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Advocacy and the APN Advocacy and the APN Presentation Transcript

  • Module Fifteen Advocacy and the APN
  • Code of Ethics Mandate
    • Nurse’s role is to promote community and national efforts to meet the health needs of the public (ANA, 1985)
    • The International Council of Nurses also includes advocacy as an essential nursing activity.
  • Definitions
    • Advocacy: participation with clients in co authorship of a health narrative
    • Paternalism: commitment to making decisions for the client because the professional is obligated to impose expertise on behalf of person in need
    • Consumerism: commitment to remain uninvolved in client decisions
  • Levels of Advocacy
    • Individual/family level: Help people identify their needs and identify services and provide support to meet those needs
    • Systems level: advocate for changes in health-care delivery system itself.
  • Models of Advocacy
    • Counseling Paradigm is the most dominant model that includes the
    • ethico-legal framework of human rights of advising, informing, and counseling.
    • Nurse’s responsibility is to transfer as much knowledge to patient and support patient in making informed choices.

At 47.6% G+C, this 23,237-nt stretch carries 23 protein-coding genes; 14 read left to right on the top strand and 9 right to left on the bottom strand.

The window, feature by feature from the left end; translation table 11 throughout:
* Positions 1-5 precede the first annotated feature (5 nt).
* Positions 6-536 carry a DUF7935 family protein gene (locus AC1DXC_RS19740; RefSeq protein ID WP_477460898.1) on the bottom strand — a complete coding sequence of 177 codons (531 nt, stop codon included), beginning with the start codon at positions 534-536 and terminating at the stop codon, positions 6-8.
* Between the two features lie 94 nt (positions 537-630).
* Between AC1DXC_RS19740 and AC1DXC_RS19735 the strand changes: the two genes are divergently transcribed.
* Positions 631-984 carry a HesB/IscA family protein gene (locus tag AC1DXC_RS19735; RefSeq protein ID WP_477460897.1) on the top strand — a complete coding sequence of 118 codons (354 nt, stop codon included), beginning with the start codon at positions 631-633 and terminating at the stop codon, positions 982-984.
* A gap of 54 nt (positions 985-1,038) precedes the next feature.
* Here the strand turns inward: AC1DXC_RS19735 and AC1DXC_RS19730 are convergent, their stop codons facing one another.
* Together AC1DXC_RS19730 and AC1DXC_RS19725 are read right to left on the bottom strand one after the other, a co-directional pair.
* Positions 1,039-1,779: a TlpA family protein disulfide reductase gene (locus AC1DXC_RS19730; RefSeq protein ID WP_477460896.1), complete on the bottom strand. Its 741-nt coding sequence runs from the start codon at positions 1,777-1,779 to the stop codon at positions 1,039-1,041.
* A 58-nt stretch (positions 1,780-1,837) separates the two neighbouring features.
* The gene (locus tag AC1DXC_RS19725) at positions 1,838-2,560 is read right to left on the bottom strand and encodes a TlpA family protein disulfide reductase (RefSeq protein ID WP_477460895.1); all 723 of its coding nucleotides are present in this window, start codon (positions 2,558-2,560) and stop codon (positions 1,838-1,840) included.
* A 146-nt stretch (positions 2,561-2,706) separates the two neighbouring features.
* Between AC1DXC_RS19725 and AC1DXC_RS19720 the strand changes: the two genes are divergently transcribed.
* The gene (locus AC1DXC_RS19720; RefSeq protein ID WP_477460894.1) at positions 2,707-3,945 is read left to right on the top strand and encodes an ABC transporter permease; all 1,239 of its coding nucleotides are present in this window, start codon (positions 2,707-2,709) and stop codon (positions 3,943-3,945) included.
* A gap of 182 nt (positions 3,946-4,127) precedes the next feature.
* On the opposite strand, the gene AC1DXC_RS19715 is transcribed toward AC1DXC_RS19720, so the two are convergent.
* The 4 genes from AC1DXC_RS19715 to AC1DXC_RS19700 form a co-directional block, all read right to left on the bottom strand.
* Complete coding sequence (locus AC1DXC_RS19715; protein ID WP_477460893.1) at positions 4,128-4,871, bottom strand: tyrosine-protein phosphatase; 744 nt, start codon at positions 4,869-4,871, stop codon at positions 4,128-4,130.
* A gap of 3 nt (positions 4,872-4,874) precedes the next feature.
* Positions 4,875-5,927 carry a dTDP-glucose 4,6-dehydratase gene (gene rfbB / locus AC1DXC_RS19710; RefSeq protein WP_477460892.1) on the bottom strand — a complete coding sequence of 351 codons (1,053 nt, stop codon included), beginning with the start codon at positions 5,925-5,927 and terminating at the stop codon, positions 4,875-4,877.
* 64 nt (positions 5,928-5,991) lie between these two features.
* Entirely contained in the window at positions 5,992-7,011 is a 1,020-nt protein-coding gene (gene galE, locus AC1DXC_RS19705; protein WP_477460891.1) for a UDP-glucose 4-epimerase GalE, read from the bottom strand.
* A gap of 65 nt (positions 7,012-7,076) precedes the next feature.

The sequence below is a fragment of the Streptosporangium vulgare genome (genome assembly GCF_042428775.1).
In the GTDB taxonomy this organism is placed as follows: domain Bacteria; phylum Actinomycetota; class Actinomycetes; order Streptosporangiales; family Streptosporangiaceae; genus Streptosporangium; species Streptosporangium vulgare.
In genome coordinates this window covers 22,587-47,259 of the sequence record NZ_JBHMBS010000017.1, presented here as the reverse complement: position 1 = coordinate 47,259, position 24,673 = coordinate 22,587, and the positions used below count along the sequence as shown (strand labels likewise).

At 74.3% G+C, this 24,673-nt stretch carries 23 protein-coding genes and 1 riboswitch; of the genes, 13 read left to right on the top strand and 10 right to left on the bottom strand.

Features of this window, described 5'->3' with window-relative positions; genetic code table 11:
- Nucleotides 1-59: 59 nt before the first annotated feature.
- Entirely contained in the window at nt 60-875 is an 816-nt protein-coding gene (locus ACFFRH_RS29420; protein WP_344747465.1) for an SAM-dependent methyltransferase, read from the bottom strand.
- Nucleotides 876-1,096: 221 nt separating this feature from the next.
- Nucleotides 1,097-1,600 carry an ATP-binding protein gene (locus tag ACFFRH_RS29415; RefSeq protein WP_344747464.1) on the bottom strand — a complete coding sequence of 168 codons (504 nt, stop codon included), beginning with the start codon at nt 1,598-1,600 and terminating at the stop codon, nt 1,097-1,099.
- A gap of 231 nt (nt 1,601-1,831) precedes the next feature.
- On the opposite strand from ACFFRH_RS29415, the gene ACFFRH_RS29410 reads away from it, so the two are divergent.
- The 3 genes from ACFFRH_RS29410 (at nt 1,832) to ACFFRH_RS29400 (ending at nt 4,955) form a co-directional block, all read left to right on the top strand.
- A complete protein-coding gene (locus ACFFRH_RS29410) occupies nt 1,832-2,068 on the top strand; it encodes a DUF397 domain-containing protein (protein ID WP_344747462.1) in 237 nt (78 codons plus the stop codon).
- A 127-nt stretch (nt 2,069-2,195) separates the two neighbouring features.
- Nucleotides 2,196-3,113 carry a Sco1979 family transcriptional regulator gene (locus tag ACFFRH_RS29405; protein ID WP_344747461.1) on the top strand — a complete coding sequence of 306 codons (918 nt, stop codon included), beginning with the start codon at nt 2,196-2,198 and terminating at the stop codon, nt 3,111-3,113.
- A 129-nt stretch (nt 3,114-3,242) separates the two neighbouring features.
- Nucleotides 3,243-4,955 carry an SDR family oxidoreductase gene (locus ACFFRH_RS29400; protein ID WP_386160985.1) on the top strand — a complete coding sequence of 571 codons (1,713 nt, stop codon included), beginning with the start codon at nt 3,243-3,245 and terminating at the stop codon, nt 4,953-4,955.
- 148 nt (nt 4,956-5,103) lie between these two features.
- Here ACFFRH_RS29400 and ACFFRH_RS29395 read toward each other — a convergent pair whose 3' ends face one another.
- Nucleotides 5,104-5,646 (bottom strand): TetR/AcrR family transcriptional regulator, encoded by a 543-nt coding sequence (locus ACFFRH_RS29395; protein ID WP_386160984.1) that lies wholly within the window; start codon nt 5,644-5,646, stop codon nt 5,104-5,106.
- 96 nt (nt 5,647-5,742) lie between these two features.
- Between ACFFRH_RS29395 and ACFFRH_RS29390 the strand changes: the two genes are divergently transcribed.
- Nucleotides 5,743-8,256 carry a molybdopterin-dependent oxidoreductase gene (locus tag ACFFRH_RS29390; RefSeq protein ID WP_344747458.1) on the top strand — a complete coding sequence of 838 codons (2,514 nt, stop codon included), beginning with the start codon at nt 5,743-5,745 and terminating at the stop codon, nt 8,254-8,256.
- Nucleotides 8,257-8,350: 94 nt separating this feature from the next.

• More Models for Advocacy
    • Consumer empowerment model:
    • Consumers seek professionals who can help them navigate the system.
    • Sullivan’s strength based case management model: identify strengths as well as gaps in the system and apply practical solutions
  • Systems Level Advocacy
    • Policy level support of health
    • Developing new policies and programs
    • Changing the old ways of doing things to make a difference
    • Assertive enough to overcome resistance to change and collaborative enough to join others as a team
  • How do we learn advocacy?
    • Dialogue with other nurses, patients, patient’s families, other clinicians, community members
    • Role modeling
    • Mentoring
    • Preceptorships